“You’re either in or you’re out.” A long-time friend and former partner is oft-times heard uttering these words – his way of sizing up situations and dealing with indecision or ambiguity. While applicable in a good number of life and business scenarios, it doesn’t reflect employee engagement in the American workplace, according to Gallup’s 2013 report entitled The State of the American Workplace: Employee Engagement Insights for U.S. Business Leaders. This report highlights findings from Gallup’s ongoing study and covers 2010-1012 – looking at trends related to employee engagement.
Gallup defines engaged employees as “those who are involved in, enthusiastic about and committed to their work and contribute to their organization in a positive manner.” Also categorized are “not engaged” and “actively disengaged” employees.
- Engaged employees increased from 28% in 2010 to 30% by the end of 2012.
- Not engaged employees represent 52% of US workers. This majority group is just kind of present, not inspired or motivated by their work or their managers.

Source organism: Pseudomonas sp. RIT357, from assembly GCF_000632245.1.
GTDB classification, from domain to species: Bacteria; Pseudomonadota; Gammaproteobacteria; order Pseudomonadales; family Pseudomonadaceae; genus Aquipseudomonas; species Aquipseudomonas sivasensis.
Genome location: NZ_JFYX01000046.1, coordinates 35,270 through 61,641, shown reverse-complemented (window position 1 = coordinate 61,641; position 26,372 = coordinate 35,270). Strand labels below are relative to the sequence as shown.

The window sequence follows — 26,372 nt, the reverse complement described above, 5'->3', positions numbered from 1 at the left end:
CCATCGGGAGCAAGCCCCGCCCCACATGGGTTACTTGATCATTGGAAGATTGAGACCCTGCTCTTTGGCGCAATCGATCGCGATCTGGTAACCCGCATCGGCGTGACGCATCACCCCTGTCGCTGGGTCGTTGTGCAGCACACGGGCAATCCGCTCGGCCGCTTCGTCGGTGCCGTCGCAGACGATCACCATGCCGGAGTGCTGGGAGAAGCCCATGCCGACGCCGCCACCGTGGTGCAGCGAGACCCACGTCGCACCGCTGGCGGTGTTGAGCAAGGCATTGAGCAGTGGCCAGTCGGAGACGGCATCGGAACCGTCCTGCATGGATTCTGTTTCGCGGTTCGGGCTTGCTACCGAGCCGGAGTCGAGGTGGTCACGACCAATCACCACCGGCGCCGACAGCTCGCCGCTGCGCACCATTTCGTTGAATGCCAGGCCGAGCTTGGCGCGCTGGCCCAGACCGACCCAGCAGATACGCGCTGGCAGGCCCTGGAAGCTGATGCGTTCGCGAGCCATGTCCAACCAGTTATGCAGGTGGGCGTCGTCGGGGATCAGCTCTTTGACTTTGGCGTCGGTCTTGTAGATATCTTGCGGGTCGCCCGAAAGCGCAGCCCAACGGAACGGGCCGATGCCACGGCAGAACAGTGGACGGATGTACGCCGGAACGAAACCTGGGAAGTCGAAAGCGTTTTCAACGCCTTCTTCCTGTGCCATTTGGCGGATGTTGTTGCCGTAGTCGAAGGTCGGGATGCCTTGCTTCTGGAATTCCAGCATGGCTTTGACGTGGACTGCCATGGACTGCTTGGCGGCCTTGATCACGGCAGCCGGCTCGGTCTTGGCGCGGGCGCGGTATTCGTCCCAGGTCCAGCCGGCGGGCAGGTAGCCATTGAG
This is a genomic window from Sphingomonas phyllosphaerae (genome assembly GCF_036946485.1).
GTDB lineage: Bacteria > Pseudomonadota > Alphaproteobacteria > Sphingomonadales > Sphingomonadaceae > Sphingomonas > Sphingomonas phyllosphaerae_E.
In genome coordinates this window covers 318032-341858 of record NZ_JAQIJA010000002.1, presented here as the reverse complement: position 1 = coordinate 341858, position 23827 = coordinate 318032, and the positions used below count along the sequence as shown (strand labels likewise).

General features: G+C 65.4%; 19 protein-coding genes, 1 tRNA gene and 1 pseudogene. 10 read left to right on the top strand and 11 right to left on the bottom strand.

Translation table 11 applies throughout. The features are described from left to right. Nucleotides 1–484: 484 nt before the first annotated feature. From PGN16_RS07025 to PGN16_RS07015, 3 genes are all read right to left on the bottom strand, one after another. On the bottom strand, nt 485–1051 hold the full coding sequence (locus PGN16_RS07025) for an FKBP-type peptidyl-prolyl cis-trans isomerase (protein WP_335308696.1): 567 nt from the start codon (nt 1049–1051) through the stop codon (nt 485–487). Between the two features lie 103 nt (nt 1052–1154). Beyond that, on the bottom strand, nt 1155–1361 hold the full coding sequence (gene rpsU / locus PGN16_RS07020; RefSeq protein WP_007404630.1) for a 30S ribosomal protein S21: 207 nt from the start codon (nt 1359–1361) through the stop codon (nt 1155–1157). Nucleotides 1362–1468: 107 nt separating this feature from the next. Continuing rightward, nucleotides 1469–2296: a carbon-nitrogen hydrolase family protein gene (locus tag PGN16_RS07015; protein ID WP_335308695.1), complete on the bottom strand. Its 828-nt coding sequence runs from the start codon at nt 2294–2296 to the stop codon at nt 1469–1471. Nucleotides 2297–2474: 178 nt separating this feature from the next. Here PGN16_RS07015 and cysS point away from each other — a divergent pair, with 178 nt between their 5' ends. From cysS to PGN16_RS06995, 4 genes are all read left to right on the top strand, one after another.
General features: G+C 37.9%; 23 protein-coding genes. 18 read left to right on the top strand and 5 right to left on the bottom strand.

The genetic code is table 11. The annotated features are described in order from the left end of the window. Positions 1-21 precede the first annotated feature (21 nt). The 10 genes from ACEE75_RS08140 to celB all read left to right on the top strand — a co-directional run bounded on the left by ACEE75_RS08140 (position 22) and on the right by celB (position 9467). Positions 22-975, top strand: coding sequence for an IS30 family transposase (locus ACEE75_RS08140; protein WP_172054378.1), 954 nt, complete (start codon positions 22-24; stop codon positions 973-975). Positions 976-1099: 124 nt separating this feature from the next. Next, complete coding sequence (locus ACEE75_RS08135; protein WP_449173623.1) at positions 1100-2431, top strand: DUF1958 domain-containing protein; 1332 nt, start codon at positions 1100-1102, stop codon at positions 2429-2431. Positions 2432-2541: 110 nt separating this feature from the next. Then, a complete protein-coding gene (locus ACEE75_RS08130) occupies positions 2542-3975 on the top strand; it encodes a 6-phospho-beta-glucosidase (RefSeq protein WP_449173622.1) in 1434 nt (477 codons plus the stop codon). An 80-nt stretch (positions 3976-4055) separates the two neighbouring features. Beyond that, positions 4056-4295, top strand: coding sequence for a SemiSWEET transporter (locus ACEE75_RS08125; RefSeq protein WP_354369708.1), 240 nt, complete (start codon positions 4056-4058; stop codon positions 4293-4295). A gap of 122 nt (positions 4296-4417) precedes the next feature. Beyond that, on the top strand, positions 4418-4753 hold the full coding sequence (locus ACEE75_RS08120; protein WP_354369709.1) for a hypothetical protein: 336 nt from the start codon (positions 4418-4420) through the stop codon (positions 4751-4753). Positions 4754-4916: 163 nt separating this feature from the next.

- Actively disengaged employees are emotionally disconnected from their workplace and are more likely to steal, negatively influence their coworkers, miss workdays and drive customers away. 18% of US workers fall into this category.
The Gallup report provides a snapshot view of engagement trends and the impact of engagement on organizational and individual performance – across different segments of the US population. It also points out the critical role of leaders and managers. They must be engaged themselves and, they must be effective leaders and managers. According to Gallup, managers who focus on their employees’ strengths can practically eliminate active disengagement and double the average of US workers who are engaged nationwide.
Last week we discussed the positive effect of recognition and gratitude – how witnessing gratitude and recognition becomes a powerful motivator that enhances overall organizational culture and performance. The Gallup report points out that managers should know that age, gender, tenure and other variables play vital roles in shaping a team member’s workplace experience. Furthermore, managers should also understand the importance of every interaction with employees, and the potential to positively influence engagement and discretionary effort.
As UNC professor Barbara Fredrickson points out in her article entitled Positive Emotions and Upward Spirals in Organizations, “another way that positive emotions spread through organizations is by creating chains of events that carry positive meaning for others.” In this way recognition and incentive programs can augment employee engagement initiatives to positively impact those that make up the “not engaged” segment of the workforce.
Contact us to find out more about recognition and incentive programs and the positive impact they can have on your employees’ levels of engagement.